loaded via a namespace (and not attached):
          [1] tools_2.14.0
          

          Are you using a different version to R and/or the packages above?

          Comment by Ian — November 10, 2011 @ 7:15 pm

  3. Hi Tony,

    thanks for the contribution. I’ve been looking for exercises to get familiar with xpath and scraping.

    i’m trying to go through each line of your code and from the getgo, the first few lines crashes my [R] session. Do you know why?

    u <- "http://scholar.google.com/scholar?as_q=baldur%27s+gate+2&num=20&btnG=Search+Scholar&as_epq=&as_oq=&as_eq=&as_occt=any&as_sauthors=&as_publication=&as_ylo=&as_yhi=&as_sdt=1.&as_sdtp=on&as_sdtf=&as_sdts=5&hl=en&quot;

    html <- getURL(u)
    doc <- htmlParse(html)

    Those 3 run fine.
    However, when I try to return the "doc" object, [R] crashes

    Comment by MT — November 9, 2011 @ 9:12 pm

    • realized it’ll work with
      htmlTreeParse()

      but crashes every time with
      htmlParse()

      werid

      Comment by MT — November 9, 2011 @ 9:29 pm

      • Ahh, ignore my other comment with the code, glad you sorted it. Not sure why htmlParse() would cause a crash. I’m guessing R will crash on your PC if you do:

        htmlTreeParse(html, useInternalNodes = FALSE)
        

        The downside of using the default htmlTreeParse is that it’s slower on larger html though it probably doesn’t matter here :)

        Comment by Tony Breyal — November 9, 2011 @ 9:35 pm

    • What’s you sessionInfo() and operating system? How far into the following can you get?

      # load packages
      library(RCurl)
      library(XML)
      
      # get html tree structure
      u <- "http://scholar.google.com/scholar?as_q=baldur%27s+gate+2&num=20&btnG=Search+Scholar&as_epq=&as_oq=&as_eq=&as_occt=any&as_sauthors=&as_publication=&as_ylo=&as_yhi=&as_sdt=1.&as_sdtp=on&as_sdtf=&as_sdts=5&hl=en"
      html <- getURL(u)
      doc <- htmlParse(html)
      
      # get path to nodes of title nodes
      path.base <- "/html/body/div[@class='gs_r']"
      nodes.len <- length(xpathSApply(doc, "/html/body/div[@class='gs_r']"))
      path.to.title <- "/html/body/div[@class='gs_r']/div[@class='gs_rt']/h3"
      paths <- sapply(1:nodes.len, function(i) gsub( "/html/body/div[@class='gs_r']", paste("/html/body/div[@class='gs_r'][", i, "]", sep = ""), path.to.title, fixed = TRUE))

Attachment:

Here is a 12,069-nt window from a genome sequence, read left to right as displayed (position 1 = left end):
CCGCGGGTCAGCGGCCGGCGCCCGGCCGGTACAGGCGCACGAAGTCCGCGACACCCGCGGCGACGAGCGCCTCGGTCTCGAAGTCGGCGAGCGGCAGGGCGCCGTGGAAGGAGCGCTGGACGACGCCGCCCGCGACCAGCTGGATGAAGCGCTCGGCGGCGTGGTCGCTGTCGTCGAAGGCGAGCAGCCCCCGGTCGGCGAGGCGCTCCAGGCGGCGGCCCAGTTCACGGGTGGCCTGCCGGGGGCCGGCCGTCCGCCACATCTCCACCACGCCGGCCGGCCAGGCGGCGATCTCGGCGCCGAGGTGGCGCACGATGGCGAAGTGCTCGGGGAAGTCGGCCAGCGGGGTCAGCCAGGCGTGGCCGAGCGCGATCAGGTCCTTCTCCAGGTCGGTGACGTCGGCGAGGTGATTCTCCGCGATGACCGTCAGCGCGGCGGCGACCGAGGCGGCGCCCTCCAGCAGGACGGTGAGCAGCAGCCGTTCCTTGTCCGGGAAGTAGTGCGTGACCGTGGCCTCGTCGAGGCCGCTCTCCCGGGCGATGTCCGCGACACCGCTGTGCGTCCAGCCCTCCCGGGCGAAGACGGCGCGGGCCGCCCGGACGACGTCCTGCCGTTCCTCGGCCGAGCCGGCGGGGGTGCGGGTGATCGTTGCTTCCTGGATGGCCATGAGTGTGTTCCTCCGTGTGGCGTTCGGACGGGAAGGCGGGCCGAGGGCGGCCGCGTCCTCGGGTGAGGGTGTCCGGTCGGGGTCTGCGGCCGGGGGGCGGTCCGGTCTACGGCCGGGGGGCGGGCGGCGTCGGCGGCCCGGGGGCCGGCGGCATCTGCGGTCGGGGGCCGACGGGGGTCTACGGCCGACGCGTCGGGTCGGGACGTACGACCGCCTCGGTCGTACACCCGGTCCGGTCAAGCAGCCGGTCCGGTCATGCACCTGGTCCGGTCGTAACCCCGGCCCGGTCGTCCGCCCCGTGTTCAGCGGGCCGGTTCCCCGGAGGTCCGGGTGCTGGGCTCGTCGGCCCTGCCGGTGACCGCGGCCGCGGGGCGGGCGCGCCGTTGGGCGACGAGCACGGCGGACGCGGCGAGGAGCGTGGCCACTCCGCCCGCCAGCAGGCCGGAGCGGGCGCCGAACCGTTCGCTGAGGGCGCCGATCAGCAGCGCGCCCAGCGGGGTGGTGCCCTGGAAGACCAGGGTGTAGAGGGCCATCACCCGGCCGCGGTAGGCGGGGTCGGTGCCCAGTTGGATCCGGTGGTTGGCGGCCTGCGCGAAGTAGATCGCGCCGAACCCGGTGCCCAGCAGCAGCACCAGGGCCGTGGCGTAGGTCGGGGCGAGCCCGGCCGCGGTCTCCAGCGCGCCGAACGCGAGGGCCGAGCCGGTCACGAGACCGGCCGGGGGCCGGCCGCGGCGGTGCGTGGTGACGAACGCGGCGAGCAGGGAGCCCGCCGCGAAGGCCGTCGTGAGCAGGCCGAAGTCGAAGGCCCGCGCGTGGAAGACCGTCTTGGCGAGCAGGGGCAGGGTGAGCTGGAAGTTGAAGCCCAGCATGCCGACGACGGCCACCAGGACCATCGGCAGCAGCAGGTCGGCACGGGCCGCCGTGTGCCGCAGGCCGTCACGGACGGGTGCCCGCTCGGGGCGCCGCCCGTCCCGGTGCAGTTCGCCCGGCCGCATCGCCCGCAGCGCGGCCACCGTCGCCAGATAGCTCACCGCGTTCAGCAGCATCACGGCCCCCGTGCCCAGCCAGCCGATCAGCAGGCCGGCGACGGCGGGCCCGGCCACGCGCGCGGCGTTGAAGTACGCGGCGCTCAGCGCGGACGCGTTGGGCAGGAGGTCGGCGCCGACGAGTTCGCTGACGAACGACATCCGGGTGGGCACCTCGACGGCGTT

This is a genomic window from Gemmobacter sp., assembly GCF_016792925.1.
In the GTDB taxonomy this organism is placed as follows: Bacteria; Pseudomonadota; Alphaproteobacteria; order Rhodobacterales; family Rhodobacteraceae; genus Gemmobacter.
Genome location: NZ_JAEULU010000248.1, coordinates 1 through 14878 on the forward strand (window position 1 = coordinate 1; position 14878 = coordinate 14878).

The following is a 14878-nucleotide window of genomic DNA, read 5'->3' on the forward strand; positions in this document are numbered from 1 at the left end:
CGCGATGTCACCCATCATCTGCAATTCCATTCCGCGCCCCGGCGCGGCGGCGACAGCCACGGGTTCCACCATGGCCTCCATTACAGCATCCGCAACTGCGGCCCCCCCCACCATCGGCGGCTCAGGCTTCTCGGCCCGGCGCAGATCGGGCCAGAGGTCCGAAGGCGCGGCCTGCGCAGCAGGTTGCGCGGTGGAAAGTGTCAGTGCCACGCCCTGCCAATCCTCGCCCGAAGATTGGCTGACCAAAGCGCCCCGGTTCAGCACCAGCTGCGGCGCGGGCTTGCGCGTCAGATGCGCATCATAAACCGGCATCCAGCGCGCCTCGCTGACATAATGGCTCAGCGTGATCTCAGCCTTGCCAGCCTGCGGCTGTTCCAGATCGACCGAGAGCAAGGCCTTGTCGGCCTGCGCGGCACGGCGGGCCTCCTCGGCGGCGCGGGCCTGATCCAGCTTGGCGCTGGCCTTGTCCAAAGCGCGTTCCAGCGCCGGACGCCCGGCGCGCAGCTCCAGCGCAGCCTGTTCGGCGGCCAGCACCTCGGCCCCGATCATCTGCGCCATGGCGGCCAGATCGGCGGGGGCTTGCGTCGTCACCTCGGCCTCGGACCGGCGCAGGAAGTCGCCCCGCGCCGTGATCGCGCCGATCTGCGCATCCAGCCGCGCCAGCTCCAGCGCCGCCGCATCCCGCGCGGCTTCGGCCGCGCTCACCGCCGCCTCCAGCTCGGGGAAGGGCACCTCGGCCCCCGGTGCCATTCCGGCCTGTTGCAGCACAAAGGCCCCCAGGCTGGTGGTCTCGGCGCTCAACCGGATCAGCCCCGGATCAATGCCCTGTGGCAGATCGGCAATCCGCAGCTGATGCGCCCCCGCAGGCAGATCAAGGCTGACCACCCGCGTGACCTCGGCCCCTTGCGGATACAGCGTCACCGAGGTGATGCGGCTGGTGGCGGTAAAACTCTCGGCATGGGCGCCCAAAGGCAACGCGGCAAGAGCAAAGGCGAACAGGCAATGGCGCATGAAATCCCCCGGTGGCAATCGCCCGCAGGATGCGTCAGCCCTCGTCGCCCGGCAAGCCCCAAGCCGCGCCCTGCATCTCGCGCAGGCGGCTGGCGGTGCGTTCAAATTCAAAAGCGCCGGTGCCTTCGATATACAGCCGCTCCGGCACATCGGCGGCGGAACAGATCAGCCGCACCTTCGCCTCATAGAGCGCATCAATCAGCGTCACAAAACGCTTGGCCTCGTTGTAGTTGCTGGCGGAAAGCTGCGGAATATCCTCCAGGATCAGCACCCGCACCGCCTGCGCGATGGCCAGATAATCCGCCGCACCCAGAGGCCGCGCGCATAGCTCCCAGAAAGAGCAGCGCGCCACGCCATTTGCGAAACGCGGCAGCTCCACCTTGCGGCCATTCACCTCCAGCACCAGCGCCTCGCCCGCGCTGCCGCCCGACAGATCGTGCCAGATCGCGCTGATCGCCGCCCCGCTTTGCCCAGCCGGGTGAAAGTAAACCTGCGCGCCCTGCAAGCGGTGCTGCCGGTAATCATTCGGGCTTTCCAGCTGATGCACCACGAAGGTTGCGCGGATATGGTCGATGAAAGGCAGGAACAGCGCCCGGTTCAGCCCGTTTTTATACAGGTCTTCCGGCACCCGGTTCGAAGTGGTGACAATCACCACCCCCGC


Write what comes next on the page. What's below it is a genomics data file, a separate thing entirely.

# extract titles
      titles <- sapply(paths, function(xpath) xpathSApply(doc, xpath, xmlValue), USE.NAMES = FALSE)
      
      # take care of missing or NULL values
      titles[sapply(titles, length)<1] <- NA
      titles <- as.vector(unlist(titles))
      
      # output
      titles
      #  [1] "[PDF] Baldur's gate and history: Race and alignment in digital role playing games"                                                       
      #  [2] "[CITATION] Baldur's Gate II: The Anatomy of a Sequel"                                                                                    
      #  [3] "[BOOK] AI game programming wisdom"                                                                                                       
      #  [4] "[DOC] Better game design through cutscenes"                                                                                              
      #  [5] "[CITATION] Translation and Localisation: Characteristics of computer games localisation by the example of Baldur's Gate II and Fallout 2"
      #  [6] "Improved heuristics for optimal path-finding on game maps"                                                                               
      #  [7] "[CITATION] Replayability, part 2: game mechanics"                                                                                        
      #  [8] "[CITATION] Contexts, pleasures and preferences: girls playing computer games"                                                            
      #  [9] "[PDF] Comparison of different grid abstractions for pathfinding on maps"                                                                 
      # [10] "Identification of semantic units from within a search query"                                                                             
      # [11] "[HTML] MIT, 1998"                                                                                                                        
      # [12] "[CITATION] I used to treat all the boys and girls the same: Gender and literacy"                                                         
      # [13] "[BOOK] Myst: the book of Atrus"                                                                                                          
      # [14] "Code generation for AI scripting in computer role-playing games"                                                                         
      # [15] "[PDF] Game challenges and difficulty levels: lessons learned From RPGs"                                                                  
      # [16] "[CITATION] Mass Effect: Revelation"                                                                                                      
      # [17] "[CITATION] Mass Effect: Ascension"                                                                                                       
      # [18] "Baldur's Gate 2: Shadows of Amn-Official Strategy Guide"                                                                                 
      # [19] "Baldur's Gate 2: Throne of Bhaal: Official Strategy Guide"                                                                               
      # [20] "[DOC] The Making of a Monster: Creating Baldur's Gate"
      

      Comment by Tony Breyal — November 9, 2011 @ 9:30 pm

      • So after spending time at work playing around with the (XML) package